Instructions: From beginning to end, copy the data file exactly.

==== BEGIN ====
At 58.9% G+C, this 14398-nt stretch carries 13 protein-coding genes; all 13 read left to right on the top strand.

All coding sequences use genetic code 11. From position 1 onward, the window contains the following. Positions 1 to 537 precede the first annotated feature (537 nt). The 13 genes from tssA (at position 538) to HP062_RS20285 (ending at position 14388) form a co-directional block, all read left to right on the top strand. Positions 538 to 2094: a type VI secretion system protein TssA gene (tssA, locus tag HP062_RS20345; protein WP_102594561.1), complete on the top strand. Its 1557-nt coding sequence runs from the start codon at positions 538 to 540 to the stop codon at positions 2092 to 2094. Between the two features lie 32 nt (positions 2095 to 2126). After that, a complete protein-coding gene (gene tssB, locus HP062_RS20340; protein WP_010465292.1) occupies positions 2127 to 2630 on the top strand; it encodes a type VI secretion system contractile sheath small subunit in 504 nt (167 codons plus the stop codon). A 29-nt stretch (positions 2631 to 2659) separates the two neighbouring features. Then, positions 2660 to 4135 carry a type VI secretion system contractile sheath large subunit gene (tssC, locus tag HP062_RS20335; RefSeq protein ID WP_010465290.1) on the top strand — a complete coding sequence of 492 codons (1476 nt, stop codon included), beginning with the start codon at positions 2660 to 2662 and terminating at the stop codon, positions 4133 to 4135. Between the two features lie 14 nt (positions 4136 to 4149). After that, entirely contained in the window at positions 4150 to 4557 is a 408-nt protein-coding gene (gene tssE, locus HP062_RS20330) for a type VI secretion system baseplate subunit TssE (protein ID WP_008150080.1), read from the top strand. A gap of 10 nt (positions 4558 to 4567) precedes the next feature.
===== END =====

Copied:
At 58.9% G+C, this 14398-nt stretch carries 13 protein-coding genes; all 13 read left to right on the top strand.

All coding sequences use genetic code 11. From position 1 onward, the window contains the following. Positions 1 to 537 precede the first annotated feature (537 nt). The 13 genes from tssA (at position 538) to HP062_RS20285 (ending at position 14388) form a co-directional block, all read left to right on the top strand. Positions 538 to 2094: a type VI secretion system protein TssA gene (tssA, locus tag HP062_RS20345; protein WP_102594561.1), complete on the top strand. Its 1557-nt coding sequence runs from the start codon at positions 538 to 540 to the stop codon at positions 2092 to 2094. Between the two features lie 32 nt (positions 2095 to 2126). After that, a complete protein-coding gene (gene tssB, locus HP062_RS20340; protein WP_010465292.1) occupies positions 2127 to 2630 on the top strand; it encodes a type VI secretion system contractile sheath small subunit in 504 nt (167 codons plus the stop codon). A 29-nt stretch (positions 2631 to 2659) separates the two neighbouring features. Then, positions 2660 to 4135 carry a type VI secretion system contractile sheath large subunit gene (tssC, locus tag HP062_RS20335; RefSeq protein ID WP_010465290.1) on the top strand — a complete coding sequence of 492 codons (1476 nt, stop codon included), beginning with the start codon at positions 2660 to 2662 and terminating at the stop codon, positions 4133 to 4135. Between the two features lie 14 nt (positions 4136 to 4149). After that, entirely contained in the window at positions 4150 to 4557 is a 408-nt protein-coding gene (gene tssE, locus HP062_RS20330) for a type VI secretion system baseplate subunit TssE (protein ID WP_008150080.1), read from the top strand. A gap of 10 nt (positions 4558 to 4567) precedes the next feature.